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Feedback: Radio Science

Friday 21 June 2013, 15:34

Roger Bolton Roger Bolton

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Editor's note: Feedback is available to listen to online or to download and keep.
http://www.bbc.co.uk/programmes/b006slnx
http://www.bbc.co.uk/podcasts/series/feedback
Next month a new science series begins on Radio 4, which should be the cue for rejoicing amongst those who enjoy such programmes.
However judging by the Feedback postbag there is a lot of mourning going on as well, because the new programme is replacing the much-loved Material World. Also dematerialising, at least for the moment, is the long running series presenter, Quentin Cooper.  This week on Feedback I talked to the BBC executive responsible for these changes, Deborah Cohen, Editor of the radio Science Unit.
CLIP
It’s not for me to comment on whether Deborah Cohen has made the right decision, but perhaps I can add a couple of thoughts.
First, unlike some of her colleagues, Ms Cohen never ducks an interview and will always come on Feedback even when she knows she’ll have to face a lot of criticism.
Second, I suspect that she would have liked to have kept both programmes, but given the shortage of space on Radio 4 doesn’t have that option.
That shortage is due in no small part to the dominance of news and current affairs. Just have a look at the Radio Times and see how much of the network is given over to news programmes. Add other mainstays such as Womans Hour, You and Yours and the Archers, and there isn’t much airtime left.
Then there is the problem of creative competition. In science radio there is hardly any.
This network is unique, but there is a downside. Some good shows have to come to a premature end to make space for new formats. Yet those new shows have to succeed almost immediately. There are few if any other places to experiment. It alright talking about the “right to fail”, but if you exercise that option too frequently you will likely be defenestrated along with your programmes.
A few years ago it was hoped that Channel 4 might develop a thriving radio arm, but that came to nothing. Then it was hoped there would be money available for significant original productions on Radio 4’s digital sister station 4 Extra. There isn’t.
So if you cancel a long running popular series and dispense with its much loved presenter you are certainly taking a brave decision, with no guarantee the new show will be a success.  Good Luck Deborah Cohen! I look forward to your next appearance of Feedback.
Finally just a reminder that you set the agenda on Feedback, and that you can write to us about anything to do with BBC radio, network or local. That includes policy as well as programmes.
Listen to this week's Feedback or download it as a podcast
http://www.bbc.co.uk/programmes/b02x9f59
http://www.bbc.co.uk/podcasts/series/feedback
Read all of Roger's Feedback blog posts
http://www.bbc.co.uk/blogs/radio4/tags/Feedback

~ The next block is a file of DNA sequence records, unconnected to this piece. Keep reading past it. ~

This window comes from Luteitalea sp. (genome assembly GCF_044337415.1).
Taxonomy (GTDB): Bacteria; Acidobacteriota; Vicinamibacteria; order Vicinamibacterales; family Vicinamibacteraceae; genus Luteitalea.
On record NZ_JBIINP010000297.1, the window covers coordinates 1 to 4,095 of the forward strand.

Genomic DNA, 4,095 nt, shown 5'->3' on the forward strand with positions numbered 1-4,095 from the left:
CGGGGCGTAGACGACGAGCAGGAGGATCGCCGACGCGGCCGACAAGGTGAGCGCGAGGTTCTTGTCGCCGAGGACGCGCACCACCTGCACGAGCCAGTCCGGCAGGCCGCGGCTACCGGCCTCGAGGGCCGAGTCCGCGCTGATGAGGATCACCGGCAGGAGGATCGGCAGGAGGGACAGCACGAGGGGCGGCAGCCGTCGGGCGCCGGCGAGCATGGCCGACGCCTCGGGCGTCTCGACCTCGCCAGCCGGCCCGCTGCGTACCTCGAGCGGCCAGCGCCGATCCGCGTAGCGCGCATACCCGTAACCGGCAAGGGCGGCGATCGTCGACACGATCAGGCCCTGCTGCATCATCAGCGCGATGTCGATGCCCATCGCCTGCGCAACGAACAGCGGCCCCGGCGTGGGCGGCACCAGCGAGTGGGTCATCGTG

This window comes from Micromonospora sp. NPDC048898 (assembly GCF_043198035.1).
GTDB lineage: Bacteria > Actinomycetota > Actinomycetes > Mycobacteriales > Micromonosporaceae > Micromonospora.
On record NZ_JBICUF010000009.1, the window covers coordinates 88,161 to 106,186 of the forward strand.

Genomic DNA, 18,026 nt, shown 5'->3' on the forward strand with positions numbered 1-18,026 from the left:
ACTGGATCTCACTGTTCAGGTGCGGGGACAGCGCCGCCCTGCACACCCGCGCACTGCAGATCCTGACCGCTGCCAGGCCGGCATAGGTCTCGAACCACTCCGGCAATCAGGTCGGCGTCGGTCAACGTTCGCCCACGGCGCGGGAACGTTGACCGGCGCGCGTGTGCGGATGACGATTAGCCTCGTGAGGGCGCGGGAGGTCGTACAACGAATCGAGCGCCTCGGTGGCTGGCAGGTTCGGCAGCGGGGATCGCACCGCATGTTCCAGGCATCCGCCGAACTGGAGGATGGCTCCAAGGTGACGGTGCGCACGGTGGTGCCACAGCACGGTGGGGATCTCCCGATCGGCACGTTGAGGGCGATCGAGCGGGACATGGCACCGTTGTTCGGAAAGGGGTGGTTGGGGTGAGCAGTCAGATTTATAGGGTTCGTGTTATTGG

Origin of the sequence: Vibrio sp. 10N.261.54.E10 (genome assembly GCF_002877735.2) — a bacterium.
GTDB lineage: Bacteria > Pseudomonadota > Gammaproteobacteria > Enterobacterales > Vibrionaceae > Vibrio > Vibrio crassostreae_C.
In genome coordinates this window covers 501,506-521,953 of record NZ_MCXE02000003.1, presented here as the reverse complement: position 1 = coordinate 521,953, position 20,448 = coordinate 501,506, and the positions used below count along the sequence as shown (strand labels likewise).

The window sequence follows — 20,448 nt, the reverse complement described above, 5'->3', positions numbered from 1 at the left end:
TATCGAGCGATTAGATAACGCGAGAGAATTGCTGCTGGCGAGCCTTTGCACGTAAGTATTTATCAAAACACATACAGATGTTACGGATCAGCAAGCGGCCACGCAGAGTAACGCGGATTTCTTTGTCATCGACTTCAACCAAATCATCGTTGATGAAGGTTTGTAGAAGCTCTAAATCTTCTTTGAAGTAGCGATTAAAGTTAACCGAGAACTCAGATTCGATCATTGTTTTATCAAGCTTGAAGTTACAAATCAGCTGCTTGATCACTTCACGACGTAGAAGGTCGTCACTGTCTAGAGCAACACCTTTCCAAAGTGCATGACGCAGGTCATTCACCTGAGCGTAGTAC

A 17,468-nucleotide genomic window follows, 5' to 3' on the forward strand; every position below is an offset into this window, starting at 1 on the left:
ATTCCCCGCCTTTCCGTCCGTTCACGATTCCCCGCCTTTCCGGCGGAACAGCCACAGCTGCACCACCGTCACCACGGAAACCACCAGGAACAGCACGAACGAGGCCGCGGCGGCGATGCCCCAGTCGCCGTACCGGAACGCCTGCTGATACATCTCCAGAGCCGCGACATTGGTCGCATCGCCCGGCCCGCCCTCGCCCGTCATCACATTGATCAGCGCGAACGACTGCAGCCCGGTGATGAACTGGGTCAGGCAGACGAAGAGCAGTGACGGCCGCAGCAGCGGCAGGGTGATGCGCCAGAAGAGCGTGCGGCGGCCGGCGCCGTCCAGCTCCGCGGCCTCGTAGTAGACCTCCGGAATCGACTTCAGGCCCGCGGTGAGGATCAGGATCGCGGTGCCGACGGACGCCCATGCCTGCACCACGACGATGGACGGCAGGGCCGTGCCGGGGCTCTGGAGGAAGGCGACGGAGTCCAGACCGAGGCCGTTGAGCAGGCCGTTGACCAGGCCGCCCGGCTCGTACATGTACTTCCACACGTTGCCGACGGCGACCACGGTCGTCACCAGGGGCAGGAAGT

The BBC is not responsible for the content of external websites.

Editor's note: Listen to this week's Feedback or download the podcast

A round-bottom flask The appliance of science - Radio 4 is changing it's science programmes soon.

Next month a new science series begins on Radio 4, which should be the cue for rejoicing amongst those who enjoy such programmes.

However judging by the Feedback postbag there is a lot of mourning going on as well, because the new programme is replacing the much-loved Material World. Also dematerialising, at least for the moment, is the long running series presenter, Quentin Cooper. This week on Feedback I talked to the BBC executive responsible for these changes, Deborah Cohen, Editor of the radio Science Unit.

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Deborah Cohen, Editor of the radio Science Unit discusses changes to her programmes.

It’s not for me to comment on whether Deborah Cohen has made the right decision, but perhaps I can add a couple of thoughts.

First, unlike some of her colleagues, Ms Cohen never ducks an interview and will always come on Feedback even when she knows she’ll have to face a lot of criticism.

Second, I suspect that she would have liked to have kept both programmes, but given the shortage of space on Radio 4 doesn’t have that option.

That shortage is due in no small part to the dominance of news and current affairs. Just have a look at the Radio Times and see how much of the network is given over to news programmes. Add other mainstays such as Womans Hour, You and Yours and The Archers, and there isn’t much airtime left.

Then there is the problem of creative competition. In science radio there is hardly any.

This network is unique, but there is a downside. Some good shows have to come to a premature end to make space for new formats. Yet those new shows have to succeed almost immediately. There are few if any other places to experiment. It alright talking about the “right to fail”, but if you exercise that option too frequently you will likely be defenestrated along with your programmes.